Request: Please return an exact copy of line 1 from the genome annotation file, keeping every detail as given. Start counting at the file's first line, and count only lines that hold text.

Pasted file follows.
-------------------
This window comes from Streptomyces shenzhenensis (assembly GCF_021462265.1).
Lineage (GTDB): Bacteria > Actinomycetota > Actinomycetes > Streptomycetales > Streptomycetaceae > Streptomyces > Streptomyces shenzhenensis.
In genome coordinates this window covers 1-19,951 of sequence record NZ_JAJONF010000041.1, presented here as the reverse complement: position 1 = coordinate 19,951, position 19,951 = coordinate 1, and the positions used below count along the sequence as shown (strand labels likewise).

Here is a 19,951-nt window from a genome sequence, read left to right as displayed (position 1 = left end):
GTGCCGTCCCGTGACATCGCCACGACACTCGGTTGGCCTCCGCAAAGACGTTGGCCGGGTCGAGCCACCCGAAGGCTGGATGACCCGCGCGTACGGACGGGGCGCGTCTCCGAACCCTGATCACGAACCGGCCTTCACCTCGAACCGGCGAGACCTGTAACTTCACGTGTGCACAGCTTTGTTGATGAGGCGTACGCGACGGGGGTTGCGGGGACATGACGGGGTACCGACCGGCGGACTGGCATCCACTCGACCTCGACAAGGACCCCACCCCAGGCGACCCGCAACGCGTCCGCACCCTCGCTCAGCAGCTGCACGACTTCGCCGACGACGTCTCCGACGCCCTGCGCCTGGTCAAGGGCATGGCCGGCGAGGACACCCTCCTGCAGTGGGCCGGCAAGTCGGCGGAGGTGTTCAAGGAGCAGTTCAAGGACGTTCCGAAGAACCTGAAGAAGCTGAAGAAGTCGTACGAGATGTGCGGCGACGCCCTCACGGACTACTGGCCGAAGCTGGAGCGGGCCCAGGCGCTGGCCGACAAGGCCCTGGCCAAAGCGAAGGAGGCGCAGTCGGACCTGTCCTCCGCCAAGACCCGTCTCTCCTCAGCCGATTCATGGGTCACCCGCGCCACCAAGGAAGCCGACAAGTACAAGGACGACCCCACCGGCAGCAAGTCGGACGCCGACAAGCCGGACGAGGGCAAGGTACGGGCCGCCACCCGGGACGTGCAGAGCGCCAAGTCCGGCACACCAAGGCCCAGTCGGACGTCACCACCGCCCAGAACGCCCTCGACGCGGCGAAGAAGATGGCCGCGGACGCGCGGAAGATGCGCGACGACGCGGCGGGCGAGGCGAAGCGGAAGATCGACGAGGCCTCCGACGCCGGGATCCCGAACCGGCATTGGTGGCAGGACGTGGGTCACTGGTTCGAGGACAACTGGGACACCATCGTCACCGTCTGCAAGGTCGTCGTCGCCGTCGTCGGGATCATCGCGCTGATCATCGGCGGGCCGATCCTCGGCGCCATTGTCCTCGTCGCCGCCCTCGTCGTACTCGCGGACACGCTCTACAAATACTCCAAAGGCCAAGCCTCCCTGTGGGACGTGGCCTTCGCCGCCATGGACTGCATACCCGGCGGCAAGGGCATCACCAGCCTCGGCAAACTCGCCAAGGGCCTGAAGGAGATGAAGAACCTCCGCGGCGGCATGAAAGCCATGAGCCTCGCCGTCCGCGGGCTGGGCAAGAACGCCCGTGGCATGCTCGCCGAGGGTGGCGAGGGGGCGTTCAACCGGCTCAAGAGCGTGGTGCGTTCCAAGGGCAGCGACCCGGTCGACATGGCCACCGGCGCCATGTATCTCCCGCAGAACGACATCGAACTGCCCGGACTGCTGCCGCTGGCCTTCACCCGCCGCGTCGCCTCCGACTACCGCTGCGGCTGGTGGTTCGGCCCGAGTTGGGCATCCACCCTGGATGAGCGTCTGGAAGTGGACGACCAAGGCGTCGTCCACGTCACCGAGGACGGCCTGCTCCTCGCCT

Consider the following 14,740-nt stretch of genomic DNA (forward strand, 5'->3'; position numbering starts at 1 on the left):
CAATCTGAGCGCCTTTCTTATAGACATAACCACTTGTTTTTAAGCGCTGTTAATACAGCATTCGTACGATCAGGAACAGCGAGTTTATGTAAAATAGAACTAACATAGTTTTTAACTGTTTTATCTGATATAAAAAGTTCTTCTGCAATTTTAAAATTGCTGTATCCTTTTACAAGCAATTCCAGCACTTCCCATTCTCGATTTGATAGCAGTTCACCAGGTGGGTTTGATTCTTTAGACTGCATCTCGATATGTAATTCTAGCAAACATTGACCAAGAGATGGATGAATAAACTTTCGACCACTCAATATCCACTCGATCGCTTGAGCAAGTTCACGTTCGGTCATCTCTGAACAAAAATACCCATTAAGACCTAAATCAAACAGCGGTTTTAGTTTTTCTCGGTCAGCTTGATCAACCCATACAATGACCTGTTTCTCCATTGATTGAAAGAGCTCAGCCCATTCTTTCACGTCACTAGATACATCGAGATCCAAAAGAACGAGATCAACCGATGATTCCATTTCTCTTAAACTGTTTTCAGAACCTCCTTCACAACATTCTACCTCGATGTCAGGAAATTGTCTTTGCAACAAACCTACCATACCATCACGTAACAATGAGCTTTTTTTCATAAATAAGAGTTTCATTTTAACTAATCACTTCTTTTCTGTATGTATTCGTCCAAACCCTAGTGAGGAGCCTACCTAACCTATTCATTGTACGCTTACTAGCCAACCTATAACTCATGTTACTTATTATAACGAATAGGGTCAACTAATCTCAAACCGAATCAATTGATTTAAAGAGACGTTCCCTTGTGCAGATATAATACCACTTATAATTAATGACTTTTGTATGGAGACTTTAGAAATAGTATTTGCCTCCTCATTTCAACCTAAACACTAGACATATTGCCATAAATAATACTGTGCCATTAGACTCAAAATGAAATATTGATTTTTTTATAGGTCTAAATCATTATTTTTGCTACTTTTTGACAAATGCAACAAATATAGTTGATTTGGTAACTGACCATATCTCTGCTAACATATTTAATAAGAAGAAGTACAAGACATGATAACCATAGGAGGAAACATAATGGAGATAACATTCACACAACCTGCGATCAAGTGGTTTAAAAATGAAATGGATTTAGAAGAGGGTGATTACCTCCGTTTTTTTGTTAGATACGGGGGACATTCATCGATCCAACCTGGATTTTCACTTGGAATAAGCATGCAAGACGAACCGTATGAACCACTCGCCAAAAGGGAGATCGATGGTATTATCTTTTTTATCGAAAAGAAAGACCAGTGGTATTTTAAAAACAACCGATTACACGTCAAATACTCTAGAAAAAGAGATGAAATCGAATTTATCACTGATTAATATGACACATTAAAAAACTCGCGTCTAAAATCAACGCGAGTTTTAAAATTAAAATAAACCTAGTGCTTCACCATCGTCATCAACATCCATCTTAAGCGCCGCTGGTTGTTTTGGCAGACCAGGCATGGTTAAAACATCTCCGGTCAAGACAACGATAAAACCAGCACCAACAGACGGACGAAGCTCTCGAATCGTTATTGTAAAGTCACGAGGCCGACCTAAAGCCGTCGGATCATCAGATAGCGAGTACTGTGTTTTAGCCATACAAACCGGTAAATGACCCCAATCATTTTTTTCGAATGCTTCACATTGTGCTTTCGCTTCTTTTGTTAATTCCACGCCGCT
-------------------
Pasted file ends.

This window comes from Streptomyces shenzhenensis (assembly GCF_021462265.1).